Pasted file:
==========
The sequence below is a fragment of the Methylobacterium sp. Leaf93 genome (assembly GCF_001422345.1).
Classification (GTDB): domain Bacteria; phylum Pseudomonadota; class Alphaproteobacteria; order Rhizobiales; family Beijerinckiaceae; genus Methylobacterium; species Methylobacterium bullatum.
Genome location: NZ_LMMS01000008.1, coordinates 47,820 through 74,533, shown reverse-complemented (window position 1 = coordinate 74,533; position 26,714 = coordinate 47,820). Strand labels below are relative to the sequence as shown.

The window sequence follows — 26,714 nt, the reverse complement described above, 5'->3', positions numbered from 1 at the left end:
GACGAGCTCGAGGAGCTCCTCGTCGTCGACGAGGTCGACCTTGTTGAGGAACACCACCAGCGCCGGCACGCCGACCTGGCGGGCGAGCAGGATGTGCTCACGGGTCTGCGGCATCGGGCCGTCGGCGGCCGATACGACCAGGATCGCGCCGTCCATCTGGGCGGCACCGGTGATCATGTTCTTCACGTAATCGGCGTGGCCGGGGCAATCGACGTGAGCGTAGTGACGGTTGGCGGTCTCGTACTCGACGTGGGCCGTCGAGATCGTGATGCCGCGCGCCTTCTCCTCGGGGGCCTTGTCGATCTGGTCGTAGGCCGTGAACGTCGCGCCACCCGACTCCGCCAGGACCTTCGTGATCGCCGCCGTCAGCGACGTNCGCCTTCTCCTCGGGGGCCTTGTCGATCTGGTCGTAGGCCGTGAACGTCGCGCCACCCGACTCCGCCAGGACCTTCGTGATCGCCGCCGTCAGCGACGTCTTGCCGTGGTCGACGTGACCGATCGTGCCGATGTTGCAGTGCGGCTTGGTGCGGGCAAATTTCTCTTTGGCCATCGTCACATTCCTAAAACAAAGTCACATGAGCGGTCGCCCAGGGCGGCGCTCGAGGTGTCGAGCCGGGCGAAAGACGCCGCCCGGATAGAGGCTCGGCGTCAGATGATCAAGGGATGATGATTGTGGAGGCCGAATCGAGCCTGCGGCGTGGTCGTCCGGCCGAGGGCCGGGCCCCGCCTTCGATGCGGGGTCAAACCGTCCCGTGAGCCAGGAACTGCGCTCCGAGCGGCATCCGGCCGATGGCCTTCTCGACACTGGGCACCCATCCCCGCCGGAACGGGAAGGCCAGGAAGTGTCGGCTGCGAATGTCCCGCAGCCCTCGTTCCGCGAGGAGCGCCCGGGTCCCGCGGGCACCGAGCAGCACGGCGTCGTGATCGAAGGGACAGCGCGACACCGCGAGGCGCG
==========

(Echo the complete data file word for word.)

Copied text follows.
The sequence below is a fragment of the Methylobacterium sp. Leaf93 genome (assembly GCF_001422345.1).
Classification (GTDB): domain Bacteria; phylum Pseudomonadota; class Alphaproteobacteria; order Rhizobiales; family Beijerinckiaceae; genus Methylobacterium; species Methylobacterium bullatum.
Genome location: NZ_LMMS01000008.1, coordinates 47,820 through 74,533, shown reverse-complemented (window position 1 = coordinate 74,533; position 26,714 = coordinate 47,820). Strand labels below are relative to the sequence as shown.

The window sequence follows — 26,714 nt, the reverse complement described above, 5'->3', positions numbered from 1 at the left end:
GACGAGCTCGAGGAGCTCCTCGTCGTCGACGAGGTCGACCTTGTTGAGGAACACCACCAGCGCCGGCACGCCGACCTGGCGGGCGAGCAGGATGTGCTCACGGGTCTGCGGCATCGGGCCGTCGGCGGCCGATACGACCAGGATCGCGCCGTCCATCTGGGCGGCACCGGTGATCATGTTCTTCACGTAATCGGCGTGGCCGGGGCAATCGACGTGAGCGTAGTGACGGTTGGCGGTCTCGTACTCGACGTGGGCCGTCGAGATCGTGATGCCGCGCGCCTTCTCCTCGGGGGCCTTGTCGATCTGGTCGTAGGCCGTGAACGTCGCGCCACCCGACTCCGCCAGGACCTTCGTGATCGCCGCCGTCAGCGACGTNCGCCTTCTCCTCGGGGGCCTTGTCGATCTGGTCGTAGGCCGTGAACGTCGCGCCACCCGACTCCGCCAGGACCTTCGTGATCGCCGCCGTCAGCGACGTCTTGCCGTGGTCGACGTGACCGATCGTGCCGATGTTGCAGTGCGGCTTGGTGCGGGCAAATTTCTCTTTGGCCATCGTCACATTCCTAAAACAAAGTCACATGAGCGGTCGCCCAGGGCGGCGCTCGAGGTGTCGAGCCGGGCGAAAGACGCCGCCCGGATAGAGGCTCGGCGTCAGATGATCAAGGGATGATGATTGTGGAGGCCGAATCGAGCCTGCGGCGTGGTCGTCCGGCCGAGGGCCGGGCCCCGCCTTCGATGCGGGGTCAAACCGTCCCGTGAGCCAGGAACTGCGCTCCGAGCGGCATCCGGCCGATGGCCTTCTCGACACTGGGCACCCATCCCCGCCGGAACGGGAAGGCCAGGAAGTGTCGGCTGCGAATGTCCCGCAGCCCTCGTTCCGCGAGGAGCGCCCGGGTCCCGCGGGCACCGAGCAGCACGGCGTCGTGATCGAAGGGACAGCGCGACACCGCGAGGCGCG